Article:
There is no president of the Internet. But there is a queen. That only-somewhat-exaggerated sobriquet belongs to Mary Meeker, the 53-year-old financial analyst turned venture capitalist. Back in 1995, Meeker—then an analyst at Morgan Stanley—foresaw how a wave of unprecedented innovation was going to change lives and create enormous wealth. She summarized her views in a landmark report that instantly secured her reputation as the Nostradamus of technology.
As a financial analyst, Meeker helped Morgan Stanley snare major IPOs—Netscape, Priceline, and Google—and recommended bonanzas like Amazon, AOL, Intuit, and Dell. After the first Internet boom went bust, some of her fellow analysts drew penalties and fines for cynically touting stocks they privately disdained. But Meeker remained unscathed, in part because she always believed in what she was selling. Even after the crash, she kept that faith, insisting on the value of some tech stocks when stung investors had lost heart. Those who followed her advice—to stick with Amazon, for instance—profited handsomely.
Now everybody listens. Since the mid-2000s, her annual info-packed presentation on the state of the Internet has become a tech industry event in its own right. Meeker has nailed the most important dynamics of the tech and investment climate, from the spread of mobile computing to the rise of China. She gave her most recent address—99 slides in about 19 minutes—at last May’s All Things Digital conference. In it, she focused on the idea that nearly every conceivable human activity was in the process of being transformed—connectivity (mobile phones), cash registers (Square), manufacturing (3-D printers), window shopping (decor site One Kings Lane), and even education (Codecademy). Her Majesty dubbed this trend “the reimagination of everything.”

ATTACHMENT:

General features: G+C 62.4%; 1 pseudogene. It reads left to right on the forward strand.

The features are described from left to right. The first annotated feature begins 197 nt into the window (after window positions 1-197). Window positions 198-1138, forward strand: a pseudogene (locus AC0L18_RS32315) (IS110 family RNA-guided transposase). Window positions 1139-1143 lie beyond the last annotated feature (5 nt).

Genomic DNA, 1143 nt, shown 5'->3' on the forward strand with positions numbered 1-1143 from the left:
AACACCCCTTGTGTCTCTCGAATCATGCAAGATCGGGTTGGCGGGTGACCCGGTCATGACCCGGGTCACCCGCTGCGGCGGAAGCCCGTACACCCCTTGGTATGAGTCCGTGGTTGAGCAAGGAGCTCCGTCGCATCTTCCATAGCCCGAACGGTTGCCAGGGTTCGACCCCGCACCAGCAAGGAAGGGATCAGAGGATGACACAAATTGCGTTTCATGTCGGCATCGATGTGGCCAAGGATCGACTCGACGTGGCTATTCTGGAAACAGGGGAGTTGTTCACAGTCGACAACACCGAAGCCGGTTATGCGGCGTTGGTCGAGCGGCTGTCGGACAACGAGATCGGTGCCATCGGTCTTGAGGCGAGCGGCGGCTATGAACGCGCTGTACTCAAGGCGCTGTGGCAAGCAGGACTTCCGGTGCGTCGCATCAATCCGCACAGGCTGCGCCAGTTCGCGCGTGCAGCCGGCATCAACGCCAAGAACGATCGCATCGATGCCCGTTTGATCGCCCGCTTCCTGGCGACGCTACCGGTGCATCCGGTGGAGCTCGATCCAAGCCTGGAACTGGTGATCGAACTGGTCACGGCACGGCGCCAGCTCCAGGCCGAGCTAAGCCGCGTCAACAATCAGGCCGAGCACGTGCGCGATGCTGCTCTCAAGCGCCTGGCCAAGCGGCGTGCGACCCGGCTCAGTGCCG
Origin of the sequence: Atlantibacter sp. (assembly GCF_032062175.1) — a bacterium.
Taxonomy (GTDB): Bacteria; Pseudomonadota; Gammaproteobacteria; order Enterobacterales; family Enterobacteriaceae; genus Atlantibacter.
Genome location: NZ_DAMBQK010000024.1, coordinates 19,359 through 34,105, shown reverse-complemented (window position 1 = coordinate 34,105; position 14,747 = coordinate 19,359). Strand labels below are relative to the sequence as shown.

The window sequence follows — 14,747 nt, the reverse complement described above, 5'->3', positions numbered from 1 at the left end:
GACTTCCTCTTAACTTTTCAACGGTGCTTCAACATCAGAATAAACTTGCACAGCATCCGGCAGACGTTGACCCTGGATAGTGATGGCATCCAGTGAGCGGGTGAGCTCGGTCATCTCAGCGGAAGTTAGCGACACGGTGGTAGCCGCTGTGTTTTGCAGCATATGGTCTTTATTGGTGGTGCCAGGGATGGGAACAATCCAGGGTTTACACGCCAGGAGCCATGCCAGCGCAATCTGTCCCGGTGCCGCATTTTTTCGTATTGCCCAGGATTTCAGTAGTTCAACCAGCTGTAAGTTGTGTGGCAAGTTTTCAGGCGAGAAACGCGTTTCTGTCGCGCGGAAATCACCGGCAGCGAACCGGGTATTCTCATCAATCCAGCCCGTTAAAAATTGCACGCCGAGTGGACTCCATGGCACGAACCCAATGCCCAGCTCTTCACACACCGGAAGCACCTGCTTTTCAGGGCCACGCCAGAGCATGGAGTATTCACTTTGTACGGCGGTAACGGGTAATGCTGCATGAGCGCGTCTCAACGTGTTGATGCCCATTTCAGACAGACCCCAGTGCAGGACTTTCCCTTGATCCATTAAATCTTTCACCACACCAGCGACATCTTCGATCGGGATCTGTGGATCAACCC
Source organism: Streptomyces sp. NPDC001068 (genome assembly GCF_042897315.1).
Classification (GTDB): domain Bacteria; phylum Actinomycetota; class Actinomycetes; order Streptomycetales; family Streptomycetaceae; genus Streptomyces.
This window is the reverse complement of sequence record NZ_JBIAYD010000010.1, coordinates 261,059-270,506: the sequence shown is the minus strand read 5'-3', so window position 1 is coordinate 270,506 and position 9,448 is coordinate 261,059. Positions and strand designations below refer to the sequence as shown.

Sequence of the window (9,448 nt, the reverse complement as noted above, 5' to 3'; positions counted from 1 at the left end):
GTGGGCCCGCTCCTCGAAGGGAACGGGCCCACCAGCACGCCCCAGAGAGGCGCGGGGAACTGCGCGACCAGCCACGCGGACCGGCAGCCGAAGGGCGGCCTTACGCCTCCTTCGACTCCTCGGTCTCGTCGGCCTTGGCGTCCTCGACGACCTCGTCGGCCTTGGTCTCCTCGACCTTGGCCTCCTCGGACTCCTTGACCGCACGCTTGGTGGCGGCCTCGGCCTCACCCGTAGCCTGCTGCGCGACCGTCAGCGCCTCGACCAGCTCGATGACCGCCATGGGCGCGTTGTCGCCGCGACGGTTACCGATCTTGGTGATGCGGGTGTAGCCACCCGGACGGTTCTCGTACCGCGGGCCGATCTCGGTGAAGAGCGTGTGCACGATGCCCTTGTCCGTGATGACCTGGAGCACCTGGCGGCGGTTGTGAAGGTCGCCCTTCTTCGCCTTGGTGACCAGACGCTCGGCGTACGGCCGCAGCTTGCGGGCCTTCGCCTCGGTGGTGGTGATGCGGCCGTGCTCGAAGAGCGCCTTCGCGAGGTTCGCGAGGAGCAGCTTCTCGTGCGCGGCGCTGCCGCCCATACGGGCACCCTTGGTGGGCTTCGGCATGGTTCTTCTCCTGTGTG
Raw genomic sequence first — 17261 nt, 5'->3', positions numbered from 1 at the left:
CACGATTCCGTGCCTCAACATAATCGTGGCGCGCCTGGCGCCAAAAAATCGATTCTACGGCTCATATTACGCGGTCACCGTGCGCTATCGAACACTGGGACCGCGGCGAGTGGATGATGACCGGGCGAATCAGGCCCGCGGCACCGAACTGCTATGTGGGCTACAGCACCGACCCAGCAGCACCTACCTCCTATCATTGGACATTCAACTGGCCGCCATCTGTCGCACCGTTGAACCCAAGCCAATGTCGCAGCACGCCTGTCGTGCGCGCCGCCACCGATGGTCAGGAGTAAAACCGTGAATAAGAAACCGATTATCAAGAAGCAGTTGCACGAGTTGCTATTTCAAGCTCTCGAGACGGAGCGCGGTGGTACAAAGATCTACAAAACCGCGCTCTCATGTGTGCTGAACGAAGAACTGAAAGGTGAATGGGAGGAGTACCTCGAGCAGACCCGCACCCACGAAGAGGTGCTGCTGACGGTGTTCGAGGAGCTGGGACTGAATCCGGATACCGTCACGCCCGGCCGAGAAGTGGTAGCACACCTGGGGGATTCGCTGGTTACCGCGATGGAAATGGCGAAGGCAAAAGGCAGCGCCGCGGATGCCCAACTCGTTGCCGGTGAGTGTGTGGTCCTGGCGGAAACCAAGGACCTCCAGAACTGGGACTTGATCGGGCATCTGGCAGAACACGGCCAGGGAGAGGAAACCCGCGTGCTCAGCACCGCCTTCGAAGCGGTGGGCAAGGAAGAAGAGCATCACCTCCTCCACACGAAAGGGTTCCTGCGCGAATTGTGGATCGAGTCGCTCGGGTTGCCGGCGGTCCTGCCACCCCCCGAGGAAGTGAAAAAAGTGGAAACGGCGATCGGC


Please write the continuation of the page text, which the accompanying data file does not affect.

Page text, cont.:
Meeker reimagined her own life in 2011, when after two decades on Wall Street she became a venture capitalist, moving to the leafy Sand Hill Road headquarters of estimable VC firm Kleiner Perkins Caufield & Byers to head its billion-dollar Digital Growth Fund. She has made bets on high-profile startups like Square, Spotify, and Twitter as well as under-the-radar plays like Lending Club, DocuSign, and Waze. She met with wired at KPCB’s headquarters, pulling up a decade’s worth of her trademark reports on her omnipresent iPad to back up her points…